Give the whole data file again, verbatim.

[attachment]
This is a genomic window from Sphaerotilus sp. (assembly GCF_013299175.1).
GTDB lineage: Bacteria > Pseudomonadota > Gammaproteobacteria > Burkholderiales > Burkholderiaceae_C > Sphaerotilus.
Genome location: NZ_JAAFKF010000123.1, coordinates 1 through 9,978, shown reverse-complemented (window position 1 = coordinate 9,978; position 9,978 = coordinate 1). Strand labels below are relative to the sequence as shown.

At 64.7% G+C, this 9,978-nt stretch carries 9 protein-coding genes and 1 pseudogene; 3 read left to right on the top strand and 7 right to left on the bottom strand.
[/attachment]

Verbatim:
This is a genomic window from Sphaerotilus sp. (assembly GCF_013299175.1).
GTDB lineage: Bacteria > Pseudomonadota > Gammaproteobacteria > Burkholderiales > Burkholderiaceae_C > Sphaerotilus.
Genome location: NZ_JAAFKF010000123.1, coordinates 1 through 9,978, shown reverse-complemented (window position 1 = coordinate 9,978; position 9,978 = coordinate 1). Strand labels below are relative to the sequence as shown.

At 64.7% G+C, this 9,978-nt stretch carries 9 protein-coding genes and 1 pseudogene; 3 read left to right on the top strand and 7 right to left on the bottom strand.